We are living 24/7 and most of that life, it seems, is lived on the surface. I found an interesting statistic the other day: “Overall, US Internet users spend an average of 13 hours online each week, browsing 99 domaines and 3,123 web pages. The time spent on an individual website, however, is just fifty-six seconds.” In short, the river of information we see is a mile wide and a quarter of an inch deep. We live life in the fast lane but see little depth as we speed through the day, the week, the month, and then wonder where the time went. Our internet use is simply an indication of how we are living life in general.
But, we were created in God’s image and God rested on the seventh day. Something very important about the character and nature of God is revealed on the seventh day of creation: God stops. Stopping is a problem for humans. We get a comfortable house, and then we want to fix things up so the house is better, bigger, more comfortable. We get enough to eat, and then we want more. The end result of never being satisfied is that we end up on the move 24/7 and live a very shallow, often unexamined life.
Think about it, God did not need to rest after creating the universe because He was tired. He rests because He is holy. And everything that God does is holy. God rests. God is holy. Therefore, rest is holy. It’s simple math. Rest shows us who God is. He has restraint. Restraint is refraining from doing everything that one has the power to do. We must never mistake God’s restraint for weakness. The opposite is true. God shows restraint; therefore, restraint is holy.
After its introduction at the start of Genesis (the creation account), Sabbath (the rest) doesn’t show up in the Bible again until Exodus 16. Not one word about it through all the generations of begetting that started with Eve. No mention of it when the Flood comes, when God scatters the people of Babel, or when Abraham and Isaac make the most awkward ride home in history. Not so much as a ‘Sabbath shalom’ when Joseph goes from riches to rags to riches. Four hundred years pass between the close of Genesis and the start of Exodus with nary a peep about anything – including the Sabbath rest.
When Exodus comes, four centuries have gone without a sign from God. The Hebrew people have gone from honoured visitors in Egypt to slaves building warehouses for Pharaoh. When they complain, their work gets harder. The meaning of their lives is bricks, bricks, bricks – ten days a week. You see, the ancient Egyptian year was divided into three seasons with a three-week month and a ten-day week. Then a hero comes on the scene: Moses.
God hears the cries of His people, and the battle for the Hebrews is on. Guess who wins? This is one of the pivotal moments in all of history, when God brings His people out of Egypt.
God had much to teach His people. So, He wanted to spend some uninterrupted time with them. Thus the wilderness wandering. It’s an eight hour drive from Cairo to Jerusalem. It takes a week by donkey, and you can walk it in less than a month. But on the occasion of emancipating His people, God made a slight detour. He took them for a 14,600-day ride in the country. I mean, what better time to educate the human race about rest than after twenty generations of slavery? What better way to teach dependance than to go to a place with no food or water? What better time to learn monotheism after living in a culture where you can have as many gods as you want – just cast them in a kiln? What better way to demonstrate the illusion of Pharaoh’s immortality than to make his body disappear in the sea?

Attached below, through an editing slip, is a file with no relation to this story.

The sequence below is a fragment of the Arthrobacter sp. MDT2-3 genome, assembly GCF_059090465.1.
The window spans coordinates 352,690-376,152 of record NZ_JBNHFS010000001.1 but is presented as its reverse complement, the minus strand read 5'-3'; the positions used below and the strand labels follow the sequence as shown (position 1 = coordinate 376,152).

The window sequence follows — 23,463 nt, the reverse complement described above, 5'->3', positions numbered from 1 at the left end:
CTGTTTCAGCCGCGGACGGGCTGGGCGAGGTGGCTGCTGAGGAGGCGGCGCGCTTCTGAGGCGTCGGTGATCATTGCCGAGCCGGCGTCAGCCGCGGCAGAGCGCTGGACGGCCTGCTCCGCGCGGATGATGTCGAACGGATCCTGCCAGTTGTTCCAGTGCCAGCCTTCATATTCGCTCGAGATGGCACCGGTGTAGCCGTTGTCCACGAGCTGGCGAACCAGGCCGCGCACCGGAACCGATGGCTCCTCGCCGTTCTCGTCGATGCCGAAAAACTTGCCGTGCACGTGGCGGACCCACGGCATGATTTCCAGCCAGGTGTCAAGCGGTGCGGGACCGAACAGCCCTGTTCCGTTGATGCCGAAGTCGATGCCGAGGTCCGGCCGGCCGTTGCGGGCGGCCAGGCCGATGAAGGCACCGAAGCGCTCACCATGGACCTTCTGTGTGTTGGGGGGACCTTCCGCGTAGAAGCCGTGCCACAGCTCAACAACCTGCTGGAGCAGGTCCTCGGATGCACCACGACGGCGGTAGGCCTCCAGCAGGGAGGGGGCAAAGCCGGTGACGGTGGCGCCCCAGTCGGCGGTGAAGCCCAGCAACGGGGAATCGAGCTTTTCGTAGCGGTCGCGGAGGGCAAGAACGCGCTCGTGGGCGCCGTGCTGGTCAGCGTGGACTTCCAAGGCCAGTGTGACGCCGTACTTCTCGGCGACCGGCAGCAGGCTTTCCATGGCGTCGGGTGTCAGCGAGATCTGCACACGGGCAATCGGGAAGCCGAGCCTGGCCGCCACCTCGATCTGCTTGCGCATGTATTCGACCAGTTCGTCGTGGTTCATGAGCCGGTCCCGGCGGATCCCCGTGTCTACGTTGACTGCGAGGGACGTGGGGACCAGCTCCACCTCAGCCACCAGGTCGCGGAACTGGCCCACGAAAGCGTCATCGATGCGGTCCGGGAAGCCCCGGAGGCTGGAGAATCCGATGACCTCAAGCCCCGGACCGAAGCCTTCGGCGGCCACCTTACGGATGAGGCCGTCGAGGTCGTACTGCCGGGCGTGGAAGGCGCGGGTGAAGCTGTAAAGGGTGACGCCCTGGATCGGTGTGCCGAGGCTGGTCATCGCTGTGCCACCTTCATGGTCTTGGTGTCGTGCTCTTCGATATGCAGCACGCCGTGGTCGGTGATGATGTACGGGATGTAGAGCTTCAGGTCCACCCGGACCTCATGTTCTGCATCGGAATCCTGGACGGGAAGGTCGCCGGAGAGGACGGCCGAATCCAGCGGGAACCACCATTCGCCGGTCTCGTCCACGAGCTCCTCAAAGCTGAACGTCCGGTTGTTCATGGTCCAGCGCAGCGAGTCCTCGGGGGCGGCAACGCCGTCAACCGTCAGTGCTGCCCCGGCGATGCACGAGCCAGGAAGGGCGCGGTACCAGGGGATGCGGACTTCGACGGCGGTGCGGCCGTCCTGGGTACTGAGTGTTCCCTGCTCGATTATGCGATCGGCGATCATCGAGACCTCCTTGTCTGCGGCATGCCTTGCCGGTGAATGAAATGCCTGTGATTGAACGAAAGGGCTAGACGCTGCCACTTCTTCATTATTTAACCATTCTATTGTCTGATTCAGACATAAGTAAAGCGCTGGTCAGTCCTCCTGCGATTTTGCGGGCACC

For forty years, God feeds the people every meal, shades them during the day, and guides them like a GPS. A few months into the trip, the tribes of Israel pull up to the base of Mount Sinai, and Moses climbs up to have a few words with the Maker of the universe. During this epic journey, God gives the Hebrews a total of 613 laws. But here at Mount Sinai, God personally pens the Top Ten.
If the Ten Commandments are written on apple pie and you get to choose which slice to have based upon size, choose the fourth. You will get more than a third of the pie put on your plate. Here is the fourth commandment: “Remember the Sabbath day (God knew that we would forget – this is the only command that starts with ‘remember’) to keep it holy. Six days you shall labor, and do all your work, but the seventh is a Sabbath to the Lord your God. On it you shall not do any work, you, or your son, or your daughter, your male servant, or your female servant, or your livestock, or the sojourner who is within your gates. For in six days the LORD made heaven and earth, the sea, and all that is in them, and rested on the seventh day. Therefore the LORD blessed the Sabbath day and made it holy.”
Because we ignore the need for this rest and thus live contrary to the way we were created to live (and in disobedience to our Creator God) we live a life that is a mile wide and an eighth of an inch deep – lacking meaning and purpose. We are simply part of the rat race. It may be time to rethink the way we are living and make some needed course adjustments admitting that God knew what He was doing when He created us; admitting that we honestly do need a day of rest (a Sabbath) and then figuring out how to obtain that goal.